JAKARTA - Jakarta's popular reform-minded governor, Joko Widodo, has won Indonesia's presidential vote after a divisive race that saw his opponent withdraw from the count.
Widodo, whose common man image has won him millions of fans, was Tuesday declared the winner of the country's presidential election. He had won with 53 percent - or more than 70 million votes - in the hard-fought July 9 poll.
The former furniture exporter known to most as "Jokowi", Widodo has called for the country to unify.
"This is a victory for all Indonesian people," Widodo said in a televised speech. "We hope this victory will pave the way to build Indonesia to be an independent economy."
"With our humility, we call on all Indonesians to return to being a united nation. Forget number one or two, we should return to number three [of Pancasila], the unity of Indonesia," he said in a live broadcast on TV.
"We have to be responsible again for our selves, especially for our children and grand children; politics is about happiness, wisdom and freedom," he said.
"An independent soul and sense of political responsibility blossoms in the soul of the new generation. Their enthusiasm which had sunk into torpor has returned," he told his supporters after the election victory.
Hours before the results were announced Widodo's opponent, Suharto-era general Prabowo Subianto, pulled out of the tally, terming the July 9 poll "undemocratic" and accused the Widodo team of committing fraud. Prabowo finished with an 8.4 million vote deficit to Widodo and has three days to file a challenge with the constitutional court.
Prabowo a former army strongman and now three-time failed presidential candidate, tried to pre-empt the announcement by "withdrawing" from the entire election process, saying it was the result of "massive cheating that is structured and systematic".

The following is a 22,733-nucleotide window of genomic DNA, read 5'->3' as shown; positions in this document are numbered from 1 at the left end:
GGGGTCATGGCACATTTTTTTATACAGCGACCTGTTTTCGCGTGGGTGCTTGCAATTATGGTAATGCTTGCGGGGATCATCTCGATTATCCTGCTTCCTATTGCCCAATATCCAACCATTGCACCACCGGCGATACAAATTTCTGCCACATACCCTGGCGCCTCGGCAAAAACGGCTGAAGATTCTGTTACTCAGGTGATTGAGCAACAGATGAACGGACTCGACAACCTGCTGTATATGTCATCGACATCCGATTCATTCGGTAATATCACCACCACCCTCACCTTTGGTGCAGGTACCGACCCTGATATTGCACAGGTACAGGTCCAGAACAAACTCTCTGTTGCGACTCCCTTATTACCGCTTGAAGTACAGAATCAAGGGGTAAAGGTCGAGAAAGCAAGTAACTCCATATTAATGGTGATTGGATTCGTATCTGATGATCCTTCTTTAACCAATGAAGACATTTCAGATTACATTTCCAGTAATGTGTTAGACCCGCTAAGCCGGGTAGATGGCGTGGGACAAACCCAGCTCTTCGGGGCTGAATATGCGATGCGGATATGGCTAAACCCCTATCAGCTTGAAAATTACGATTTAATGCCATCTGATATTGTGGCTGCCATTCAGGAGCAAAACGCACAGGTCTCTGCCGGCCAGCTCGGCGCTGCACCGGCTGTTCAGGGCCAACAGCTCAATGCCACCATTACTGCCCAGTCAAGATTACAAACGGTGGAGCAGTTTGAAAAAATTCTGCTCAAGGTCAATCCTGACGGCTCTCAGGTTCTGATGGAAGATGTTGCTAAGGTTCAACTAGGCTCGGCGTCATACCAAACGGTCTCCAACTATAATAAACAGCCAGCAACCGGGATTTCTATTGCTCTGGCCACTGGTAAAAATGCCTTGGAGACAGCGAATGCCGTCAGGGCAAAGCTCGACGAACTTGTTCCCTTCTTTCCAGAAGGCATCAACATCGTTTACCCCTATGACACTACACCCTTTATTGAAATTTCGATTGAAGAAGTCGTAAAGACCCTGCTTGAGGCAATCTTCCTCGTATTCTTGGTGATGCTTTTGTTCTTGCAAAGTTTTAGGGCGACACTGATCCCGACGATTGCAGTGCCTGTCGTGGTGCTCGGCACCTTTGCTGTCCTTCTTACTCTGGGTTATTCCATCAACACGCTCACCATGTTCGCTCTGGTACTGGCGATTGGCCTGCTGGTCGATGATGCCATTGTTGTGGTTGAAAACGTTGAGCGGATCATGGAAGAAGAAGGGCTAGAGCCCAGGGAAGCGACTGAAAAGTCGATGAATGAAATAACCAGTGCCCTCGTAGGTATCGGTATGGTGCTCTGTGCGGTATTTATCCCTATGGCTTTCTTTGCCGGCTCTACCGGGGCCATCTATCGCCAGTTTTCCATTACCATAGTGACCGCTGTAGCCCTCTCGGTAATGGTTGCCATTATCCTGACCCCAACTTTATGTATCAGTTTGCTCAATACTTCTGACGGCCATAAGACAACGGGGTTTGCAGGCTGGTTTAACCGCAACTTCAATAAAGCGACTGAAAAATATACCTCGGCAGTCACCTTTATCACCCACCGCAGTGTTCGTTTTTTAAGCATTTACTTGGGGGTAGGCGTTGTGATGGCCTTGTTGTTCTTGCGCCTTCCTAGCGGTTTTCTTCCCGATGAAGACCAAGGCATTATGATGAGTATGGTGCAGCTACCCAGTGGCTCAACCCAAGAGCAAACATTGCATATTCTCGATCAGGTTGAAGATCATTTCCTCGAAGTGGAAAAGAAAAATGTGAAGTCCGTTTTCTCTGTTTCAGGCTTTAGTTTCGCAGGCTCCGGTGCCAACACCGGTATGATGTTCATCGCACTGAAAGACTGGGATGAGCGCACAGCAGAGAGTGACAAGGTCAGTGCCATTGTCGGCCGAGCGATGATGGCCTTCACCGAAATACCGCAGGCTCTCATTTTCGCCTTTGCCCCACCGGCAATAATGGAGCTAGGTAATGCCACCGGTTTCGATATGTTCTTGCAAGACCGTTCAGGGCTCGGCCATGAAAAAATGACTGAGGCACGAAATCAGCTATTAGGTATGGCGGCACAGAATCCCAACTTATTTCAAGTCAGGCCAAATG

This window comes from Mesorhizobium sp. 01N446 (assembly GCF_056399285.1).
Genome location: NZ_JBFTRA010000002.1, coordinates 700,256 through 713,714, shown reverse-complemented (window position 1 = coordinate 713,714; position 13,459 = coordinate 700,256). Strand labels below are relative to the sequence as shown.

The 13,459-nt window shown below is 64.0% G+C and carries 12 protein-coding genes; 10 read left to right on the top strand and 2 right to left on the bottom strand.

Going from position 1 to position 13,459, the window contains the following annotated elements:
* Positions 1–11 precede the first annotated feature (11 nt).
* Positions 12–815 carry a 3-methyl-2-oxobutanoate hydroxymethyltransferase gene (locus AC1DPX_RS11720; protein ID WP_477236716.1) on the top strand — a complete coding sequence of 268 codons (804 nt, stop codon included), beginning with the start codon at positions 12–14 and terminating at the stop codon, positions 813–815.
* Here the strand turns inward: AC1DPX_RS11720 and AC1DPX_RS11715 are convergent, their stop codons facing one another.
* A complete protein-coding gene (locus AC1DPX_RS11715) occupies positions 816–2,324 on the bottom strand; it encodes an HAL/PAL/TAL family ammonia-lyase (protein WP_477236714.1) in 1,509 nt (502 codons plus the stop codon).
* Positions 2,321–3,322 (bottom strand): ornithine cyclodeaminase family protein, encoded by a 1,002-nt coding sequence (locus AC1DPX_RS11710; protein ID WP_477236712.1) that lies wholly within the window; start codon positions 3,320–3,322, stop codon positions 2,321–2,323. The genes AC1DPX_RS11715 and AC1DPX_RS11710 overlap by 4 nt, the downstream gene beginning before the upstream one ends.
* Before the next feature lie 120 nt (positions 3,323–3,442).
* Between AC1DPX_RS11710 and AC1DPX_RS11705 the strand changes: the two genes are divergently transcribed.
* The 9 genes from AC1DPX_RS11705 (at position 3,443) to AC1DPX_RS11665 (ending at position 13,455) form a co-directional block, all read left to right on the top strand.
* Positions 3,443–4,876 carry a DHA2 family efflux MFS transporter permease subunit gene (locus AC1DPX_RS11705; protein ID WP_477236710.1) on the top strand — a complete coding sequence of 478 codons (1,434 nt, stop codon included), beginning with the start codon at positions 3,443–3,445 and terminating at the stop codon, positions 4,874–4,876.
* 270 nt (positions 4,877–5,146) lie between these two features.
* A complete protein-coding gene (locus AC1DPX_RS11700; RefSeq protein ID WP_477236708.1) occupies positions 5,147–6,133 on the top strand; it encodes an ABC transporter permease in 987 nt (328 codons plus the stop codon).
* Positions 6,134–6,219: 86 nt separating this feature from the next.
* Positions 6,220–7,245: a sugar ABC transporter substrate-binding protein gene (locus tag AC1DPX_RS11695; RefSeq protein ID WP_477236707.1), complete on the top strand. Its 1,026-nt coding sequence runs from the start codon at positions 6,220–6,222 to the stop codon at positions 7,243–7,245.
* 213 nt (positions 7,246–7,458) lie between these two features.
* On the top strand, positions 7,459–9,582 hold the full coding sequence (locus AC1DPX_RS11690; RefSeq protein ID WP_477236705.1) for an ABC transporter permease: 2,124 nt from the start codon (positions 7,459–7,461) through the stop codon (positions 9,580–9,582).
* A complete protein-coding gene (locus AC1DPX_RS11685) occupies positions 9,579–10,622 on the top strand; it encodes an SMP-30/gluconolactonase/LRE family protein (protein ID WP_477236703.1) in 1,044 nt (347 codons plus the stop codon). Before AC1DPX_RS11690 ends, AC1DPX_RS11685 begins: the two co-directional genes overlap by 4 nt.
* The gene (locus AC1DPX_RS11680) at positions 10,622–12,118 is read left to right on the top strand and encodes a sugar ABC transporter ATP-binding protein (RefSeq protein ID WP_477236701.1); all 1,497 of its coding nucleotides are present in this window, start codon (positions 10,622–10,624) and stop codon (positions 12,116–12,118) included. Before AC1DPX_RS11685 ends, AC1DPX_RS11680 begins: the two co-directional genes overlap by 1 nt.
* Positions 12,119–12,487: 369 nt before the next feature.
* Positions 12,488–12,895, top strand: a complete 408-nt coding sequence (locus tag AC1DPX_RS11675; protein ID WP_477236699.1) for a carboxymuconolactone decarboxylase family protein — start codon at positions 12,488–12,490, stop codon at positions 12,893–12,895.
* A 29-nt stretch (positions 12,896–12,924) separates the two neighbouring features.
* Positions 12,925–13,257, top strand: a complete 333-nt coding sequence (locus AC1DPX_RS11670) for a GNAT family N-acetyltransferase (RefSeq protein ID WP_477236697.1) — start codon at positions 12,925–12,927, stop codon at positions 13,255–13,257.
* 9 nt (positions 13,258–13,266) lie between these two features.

"We will exercise our constitutional rights by rejecting the presidential election because of its legal flaws and by retracting ourselves from the ongoing process," Prabowo said as he walked out of the electoral commission, where tallying was in its final stages.
The presidential campaign was marred by smear tactics from both camps. Widodo was the target of character assaults in the weeks before the election that accused him, among other things, of not being a follower of Islam which he denounced.
Indonesia has the world's fourth-largest population and is the most populous Muslim country.
The final count of almost 135 million votes, which were cast on July 9, showed the new president elect and his running mate Jusuf Kalla had won by a comfortable margin of 6.3 percent, or 8.4 million votes.
Widodo made his start as a furniture manufacturer and later became a provincial mayor.
He comes to power as Indonesia's economic growth rate and currency are weakening, its budget and current account deficits growing and the cost of its fuel subsidy increasing
The new president faces huge challenges in reducing corruption and red tape, and improving the poor state of health and education.